todissipate heat when they are too warm. The core body temperature of
mammals varies by only a couple degrees for cats, rabbits, and kangaroo
rats, which are all placental mammals.
The core body temperatures of some less derived, more ancestral species
of mammals, such as the platypus and echidna, fluctuate more and drop
when the ambient temperature drops, but other mammals have much more
stable internal temperatures. Platypus and echidna vary their body tem-
peratures by as much as 10 when the ambient temperature ranges from 5 to
35C. Interestingly, platypus and echidna are both egg-laying mammals, and

they evolved prior to the origin of placental mammals like cats, rabbits, and
kangaroo rats that give birth to live young. The original data that helped bi-
ologists understand how body temperature in endotherms is an example of
homeostasis at the organismal level will be the focus of this chapter.
Temperatures of extremities, such as arms and legs, will fluctuate more
with ambient temperatures even of endotherms. For instance, humans
vary their core temperatures no more than 1 C, whereas the skin tempera-
ture can vary by 4 C across the same range of ambient temperatures.
Reptiles, amphibians, insects and other animals that are ectotherms
have body temperatures that are highly correlated with, and essentially
the same as, ambient temperatures. As the ambient temperatures decline,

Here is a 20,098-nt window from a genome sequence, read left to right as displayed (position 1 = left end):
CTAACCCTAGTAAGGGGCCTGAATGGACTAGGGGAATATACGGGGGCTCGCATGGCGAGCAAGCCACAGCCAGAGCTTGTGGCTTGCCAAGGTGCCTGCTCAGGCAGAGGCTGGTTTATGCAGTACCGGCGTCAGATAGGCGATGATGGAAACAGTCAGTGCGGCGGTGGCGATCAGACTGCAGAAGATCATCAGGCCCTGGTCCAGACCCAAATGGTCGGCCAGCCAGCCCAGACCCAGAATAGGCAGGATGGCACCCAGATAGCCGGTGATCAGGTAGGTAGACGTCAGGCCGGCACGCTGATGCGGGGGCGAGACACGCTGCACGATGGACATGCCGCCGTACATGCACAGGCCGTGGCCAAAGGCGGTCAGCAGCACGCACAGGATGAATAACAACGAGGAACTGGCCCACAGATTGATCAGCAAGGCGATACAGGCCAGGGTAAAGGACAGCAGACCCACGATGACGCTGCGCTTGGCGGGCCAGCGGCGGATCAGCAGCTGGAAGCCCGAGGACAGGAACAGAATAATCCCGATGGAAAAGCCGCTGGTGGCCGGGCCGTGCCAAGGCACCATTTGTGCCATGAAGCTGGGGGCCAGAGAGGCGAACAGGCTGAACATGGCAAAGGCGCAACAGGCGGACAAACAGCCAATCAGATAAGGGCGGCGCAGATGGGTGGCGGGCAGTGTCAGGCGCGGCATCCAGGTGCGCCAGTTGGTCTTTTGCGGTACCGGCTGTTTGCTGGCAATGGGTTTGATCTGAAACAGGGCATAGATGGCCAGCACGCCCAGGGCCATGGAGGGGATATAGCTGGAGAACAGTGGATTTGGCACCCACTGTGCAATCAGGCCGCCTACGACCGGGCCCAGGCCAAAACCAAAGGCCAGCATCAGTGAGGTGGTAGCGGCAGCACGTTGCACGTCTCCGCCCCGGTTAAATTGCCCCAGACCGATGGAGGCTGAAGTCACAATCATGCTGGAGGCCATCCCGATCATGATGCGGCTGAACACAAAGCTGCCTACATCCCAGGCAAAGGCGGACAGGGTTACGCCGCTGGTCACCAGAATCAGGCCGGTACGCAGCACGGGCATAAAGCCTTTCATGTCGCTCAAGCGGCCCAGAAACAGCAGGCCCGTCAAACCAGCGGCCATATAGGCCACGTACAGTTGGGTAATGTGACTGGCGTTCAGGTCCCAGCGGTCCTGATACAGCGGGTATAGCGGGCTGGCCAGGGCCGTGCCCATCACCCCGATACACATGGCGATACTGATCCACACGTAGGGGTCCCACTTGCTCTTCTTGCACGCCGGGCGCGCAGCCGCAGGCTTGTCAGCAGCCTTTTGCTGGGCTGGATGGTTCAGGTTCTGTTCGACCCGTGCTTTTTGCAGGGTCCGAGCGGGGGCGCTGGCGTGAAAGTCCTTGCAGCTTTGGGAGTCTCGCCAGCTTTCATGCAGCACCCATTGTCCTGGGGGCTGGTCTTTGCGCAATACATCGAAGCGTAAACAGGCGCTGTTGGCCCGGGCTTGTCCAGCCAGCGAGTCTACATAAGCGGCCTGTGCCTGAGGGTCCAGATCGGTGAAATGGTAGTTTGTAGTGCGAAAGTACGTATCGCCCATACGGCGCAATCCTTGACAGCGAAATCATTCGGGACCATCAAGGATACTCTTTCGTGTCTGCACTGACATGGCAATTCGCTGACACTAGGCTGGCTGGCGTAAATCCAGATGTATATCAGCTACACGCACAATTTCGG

so do the body temperatures of ectotherms.
Scientists examining these temperature data wondered how endo-
therms maintain a constant body temperature across such a wide range of
ambient temperatures. Endotherms utilize homeostasis to regulate their
core body temperature more tightly than their surface temperature, al-
though the mechanism is unclear. It is well known that insulation is
crucial to efficiently heating and cooling a large space, such as a school.
The same turns out to be true for endothermic mammals and birds.
Endotherms have fat and fur or feathers that insulate their body.
What do animals do if they live in climates that have very large sea-
sonal changes in ambient temperatures? The arctic fox (Alopex lagopus), as
its name implies, lives in one of the coldest places on Earth. Arctic foxes
are reputed to have the warmest fur of any mammal, and the winter coat
looks different from the summer coat. The winter coat is visibly thicker and
white, whereas the summer coat is brown and hairs look shorter, at least
from a distance. Biologists use the term seasonal dimorphism to describe